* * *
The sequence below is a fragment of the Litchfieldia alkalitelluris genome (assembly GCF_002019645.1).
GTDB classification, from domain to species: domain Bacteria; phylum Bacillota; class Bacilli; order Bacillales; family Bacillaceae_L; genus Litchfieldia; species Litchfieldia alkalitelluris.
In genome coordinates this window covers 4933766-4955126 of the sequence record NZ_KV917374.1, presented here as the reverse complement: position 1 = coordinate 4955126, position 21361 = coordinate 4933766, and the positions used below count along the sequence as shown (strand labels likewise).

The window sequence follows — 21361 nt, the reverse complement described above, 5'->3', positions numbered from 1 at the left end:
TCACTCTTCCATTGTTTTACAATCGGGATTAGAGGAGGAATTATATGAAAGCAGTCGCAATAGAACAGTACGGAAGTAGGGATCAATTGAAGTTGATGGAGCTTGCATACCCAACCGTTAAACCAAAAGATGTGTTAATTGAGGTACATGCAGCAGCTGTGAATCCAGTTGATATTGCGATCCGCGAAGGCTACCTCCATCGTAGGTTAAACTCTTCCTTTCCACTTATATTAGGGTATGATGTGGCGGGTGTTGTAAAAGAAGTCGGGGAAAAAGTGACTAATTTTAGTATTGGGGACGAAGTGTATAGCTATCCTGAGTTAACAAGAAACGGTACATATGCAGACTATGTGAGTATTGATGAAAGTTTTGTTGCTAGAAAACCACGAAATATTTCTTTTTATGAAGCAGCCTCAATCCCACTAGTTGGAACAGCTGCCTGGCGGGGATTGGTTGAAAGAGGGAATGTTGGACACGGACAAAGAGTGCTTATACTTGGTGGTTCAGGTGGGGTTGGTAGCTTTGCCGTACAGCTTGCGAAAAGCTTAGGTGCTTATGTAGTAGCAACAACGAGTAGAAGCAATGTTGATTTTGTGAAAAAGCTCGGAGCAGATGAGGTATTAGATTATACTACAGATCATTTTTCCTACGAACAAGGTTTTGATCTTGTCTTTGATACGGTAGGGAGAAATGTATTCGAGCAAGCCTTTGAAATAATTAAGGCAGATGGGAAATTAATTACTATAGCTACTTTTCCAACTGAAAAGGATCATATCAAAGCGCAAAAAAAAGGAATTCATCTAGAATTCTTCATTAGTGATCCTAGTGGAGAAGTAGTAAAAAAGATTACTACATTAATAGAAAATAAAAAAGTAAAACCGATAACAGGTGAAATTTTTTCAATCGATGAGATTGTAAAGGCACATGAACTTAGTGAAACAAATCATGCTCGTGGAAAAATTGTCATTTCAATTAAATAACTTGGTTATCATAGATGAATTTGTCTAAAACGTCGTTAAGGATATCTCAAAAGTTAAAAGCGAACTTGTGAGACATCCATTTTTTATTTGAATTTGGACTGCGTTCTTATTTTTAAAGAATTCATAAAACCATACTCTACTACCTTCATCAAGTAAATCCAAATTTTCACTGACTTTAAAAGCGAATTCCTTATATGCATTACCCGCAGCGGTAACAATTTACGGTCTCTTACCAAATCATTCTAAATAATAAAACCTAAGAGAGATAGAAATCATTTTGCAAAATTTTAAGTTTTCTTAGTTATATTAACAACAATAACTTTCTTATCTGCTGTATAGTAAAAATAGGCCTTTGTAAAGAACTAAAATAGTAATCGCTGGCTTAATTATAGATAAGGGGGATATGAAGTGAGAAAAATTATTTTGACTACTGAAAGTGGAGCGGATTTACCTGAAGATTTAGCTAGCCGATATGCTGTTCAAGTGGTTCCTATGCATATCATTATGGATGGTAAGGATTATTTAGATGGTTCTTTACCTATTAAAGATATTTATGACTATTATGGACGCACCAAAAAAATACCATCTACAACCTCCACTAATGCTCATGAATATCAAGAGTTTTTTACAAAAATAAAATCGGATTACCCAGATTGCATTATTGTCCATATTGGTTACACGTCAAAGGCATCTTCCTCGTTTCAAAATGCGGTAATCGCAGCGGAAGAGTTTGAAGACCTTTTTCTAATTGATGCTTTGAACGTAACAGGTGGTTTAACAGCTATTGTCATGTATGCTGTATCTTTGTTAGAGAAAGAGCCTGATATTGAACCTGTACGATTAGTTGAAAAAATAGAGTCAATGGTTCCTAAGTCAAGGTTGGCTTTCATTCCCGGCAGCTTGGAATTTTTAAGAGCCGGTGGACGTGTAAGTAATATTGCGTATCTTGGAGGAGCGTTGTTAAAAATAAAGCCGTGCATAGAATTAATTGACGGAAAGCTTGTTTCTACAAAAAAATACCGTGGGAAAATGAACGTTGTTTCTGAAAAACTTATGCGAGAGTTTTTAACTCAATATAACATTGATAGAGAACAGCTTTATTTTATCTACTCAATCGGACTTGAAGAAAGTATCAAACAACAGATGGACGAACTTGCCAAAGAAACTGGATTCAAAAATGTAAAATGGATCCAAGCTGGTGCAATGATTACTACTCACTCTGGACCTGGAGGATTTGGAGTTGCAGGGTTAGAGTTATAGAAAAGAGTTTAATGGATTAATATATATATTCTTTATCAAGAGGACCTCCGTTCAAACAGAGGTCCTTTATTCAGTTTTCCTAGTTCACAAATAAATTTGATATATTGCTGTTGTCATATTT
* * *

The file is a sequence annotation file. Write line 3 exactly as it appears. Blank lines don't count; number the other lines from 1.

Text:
In genome coordinates this window covers 4933766-4955126 of the sequence record NZ_KV917374.1, presented here as the reverse complement: position 1 = coordinate 4955126, position 21361 = coordinate 4933766, and the positions used below count along the sequence as shown (strand labels likewise).